Singapore Football: The Need to move abroad (1/2)

There is some pressure on the Football Association of Singapore (FAS) to improve the quality of Singapore football. For years, they have been a regional power in the Association of South East Asian (ASEAN) region for many years now, aside from a blip in 2010. They are the current holders of the region’s premier tournament, the ASEAN Football Federation (AFF) Suzuki Cup, as well as the nation with the most tournament wins (4). However, beyond ASEAN, Singapore has not done as well on the general Asian football stage. They have not qualified for the Asian Football Confederation (AFC) Asian Cup for the past three decades, let alone having any chance of qualification for the FIFA World Cup. Why? One problem is youngsters who show potential in their early ages blossom, are not allowed to have proper continuous development due to the fact that at 18, they have to enlist for two years of National Service, where their football development is very much halted and affected. It has been argued that it is these two years between the ages of 17 to 21 that they begin to fully develop their potential. However, the main problem for all this? Probably the fact that Singapore footballers are unwilling or unable to travel abroad to further their football careers. They are almost always stuck in the local leagues (Singapore League, or S-League for short), where the standards are just not good enough.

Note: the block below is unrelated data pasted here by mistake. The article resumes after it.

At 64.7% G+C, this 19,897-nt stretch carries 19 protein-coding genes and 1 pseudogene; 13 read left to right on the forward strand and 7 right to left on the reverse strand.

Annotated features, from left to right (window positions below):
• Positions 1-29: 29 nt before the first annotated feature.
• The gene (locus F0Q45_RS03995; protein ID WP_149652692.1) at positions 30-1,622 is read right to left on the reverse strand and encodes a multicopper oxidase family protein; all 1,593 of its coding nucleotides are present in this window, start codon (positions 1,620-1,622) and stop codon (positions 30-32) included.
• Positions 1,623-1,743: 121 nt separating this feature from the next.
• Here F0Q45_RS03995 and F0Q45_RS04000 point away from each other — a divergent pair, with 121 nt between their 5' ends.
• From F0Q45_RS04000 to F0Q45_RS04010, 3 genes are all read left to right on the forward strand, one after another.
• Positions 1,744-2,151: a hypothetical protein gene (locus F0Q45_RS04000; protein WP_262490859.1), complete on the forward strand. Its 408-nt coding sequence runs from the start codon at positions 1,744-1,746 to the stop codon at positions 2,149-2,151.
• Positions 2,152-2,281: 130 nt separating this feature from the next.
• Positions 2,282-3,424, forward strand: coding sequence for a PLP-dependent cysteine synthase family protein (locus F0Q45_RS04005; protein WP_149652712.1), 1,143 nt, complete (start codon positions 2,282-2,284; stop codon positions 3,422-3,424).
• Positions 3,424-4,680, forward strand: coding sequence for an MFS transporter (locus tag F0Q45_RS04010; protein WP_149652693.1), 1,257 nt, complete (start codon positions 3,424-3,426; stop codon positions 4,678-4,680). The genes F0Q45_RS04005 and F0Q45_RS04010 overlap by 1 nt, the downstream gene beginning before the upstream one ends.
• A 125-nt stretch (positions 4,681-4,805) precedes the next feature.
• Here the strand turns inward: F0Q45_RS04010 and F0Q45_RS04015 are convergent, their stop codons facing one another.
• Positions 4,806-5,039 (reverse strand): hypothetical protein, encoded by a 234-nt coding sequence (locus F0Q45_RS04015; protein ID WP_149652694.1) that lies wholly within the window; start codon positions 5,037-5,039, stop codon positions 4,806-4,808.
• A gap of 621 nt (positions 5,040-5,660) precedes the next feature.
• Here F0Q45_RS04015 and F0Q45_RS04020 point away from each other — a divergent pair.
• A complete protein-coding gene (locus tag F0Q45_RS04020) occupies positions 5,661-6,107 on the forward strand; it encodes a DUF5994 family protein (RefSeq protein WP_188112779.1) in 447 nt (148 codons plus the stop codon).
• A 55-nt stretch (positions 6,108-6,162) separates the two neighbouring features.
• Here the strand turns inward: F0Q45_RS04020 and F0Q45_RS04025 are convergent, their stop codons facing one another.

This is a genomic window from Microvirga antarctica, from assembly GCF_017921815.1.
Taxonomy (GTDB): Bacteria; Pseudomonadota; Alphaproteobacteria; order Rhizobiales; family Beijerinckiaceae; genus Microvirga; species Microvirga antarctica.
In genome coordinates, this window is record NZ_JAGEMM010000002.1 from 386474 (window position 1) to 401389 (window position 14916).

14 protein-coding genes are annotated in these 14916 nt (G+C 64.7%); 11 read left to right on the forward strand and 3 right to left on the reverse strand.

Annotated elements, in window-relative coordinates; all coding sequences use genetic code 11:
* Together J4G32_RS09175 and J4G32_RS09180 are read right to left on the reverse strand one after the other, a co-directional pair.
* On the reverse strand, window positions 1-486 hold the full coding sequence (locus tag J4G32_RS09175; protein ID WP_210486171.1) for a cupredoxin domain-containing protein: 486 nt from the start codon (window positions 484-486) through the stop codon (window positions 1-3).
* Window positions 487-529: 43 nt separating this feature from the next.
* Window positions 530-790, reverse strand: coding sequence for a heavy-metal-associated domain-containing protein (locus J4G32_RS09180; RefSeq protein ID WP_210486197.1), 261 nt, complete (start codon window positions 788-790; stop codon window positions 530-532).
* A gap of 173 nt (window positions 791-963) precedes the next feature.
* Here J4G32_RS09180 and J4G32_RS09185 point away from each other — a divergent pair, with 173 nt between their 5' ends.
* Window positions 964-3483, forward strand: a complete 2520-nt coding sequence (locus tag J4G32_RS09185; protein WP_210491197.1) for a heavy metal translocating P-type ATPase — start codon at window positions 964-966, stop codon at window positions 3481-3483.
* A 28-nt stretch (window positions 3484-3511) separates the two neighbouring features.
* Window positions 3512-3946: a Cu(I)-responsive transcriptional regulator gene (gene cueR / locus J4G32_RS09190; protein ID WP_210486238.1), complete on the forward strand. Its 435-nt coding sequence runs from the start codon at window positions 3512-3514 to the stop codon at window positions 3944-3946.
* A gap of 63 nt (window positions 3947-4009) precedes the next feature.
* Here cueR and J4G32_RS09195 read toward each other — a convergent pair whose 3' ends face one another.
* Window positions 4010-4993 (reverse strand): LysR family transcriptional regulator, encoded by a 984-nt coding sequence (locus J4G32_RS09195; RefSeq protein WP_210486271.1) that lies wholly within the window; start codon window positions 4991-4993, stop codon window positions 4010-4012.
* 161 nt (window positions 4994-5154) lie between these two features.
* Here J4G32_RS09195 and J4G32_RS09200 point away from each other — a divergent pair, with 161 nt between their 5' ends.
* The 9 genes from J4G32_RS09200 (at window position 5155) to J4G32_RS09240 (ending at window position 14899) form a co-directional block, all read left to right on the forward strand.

The mood around the FAS has been changing for the past few years now. Rather than just focusing on two week training stints for their youth footballers, which has almost no use in their development, the FAS has moved to sponsor or push players to go to football clubs overseas. The most notable and recent example is that of National Football Academy (NFA) graduate Adam Swandi, 17, who is currently at the academy of French Ligue 2 side FC Metz for a year. He impressed scouts all over Europe during his time at their youth tournaments and trials there, with the likes of Atletico Madrid wanting to snap him up as well. The sons of football legend Fandi Ahmad, Irfan, 15 and Ikhsan, 13, recently jetted off to Spanish Liga Segunda team Hercules for a three month training stint, in which they have an option of a further three years if they can adapt to life in Europe. 

These aforementioned players are more for the next decade or so, when they mature into the premier players Singapore’s football fraternity hope they become. For the near future however, some of the members of the recently crowned Malaysian Super League (MSL) champions Singapore LionsXII (read: Lions Twelve) could and should be moving abroad for the sake of the current national set-up.

core needs to be broken up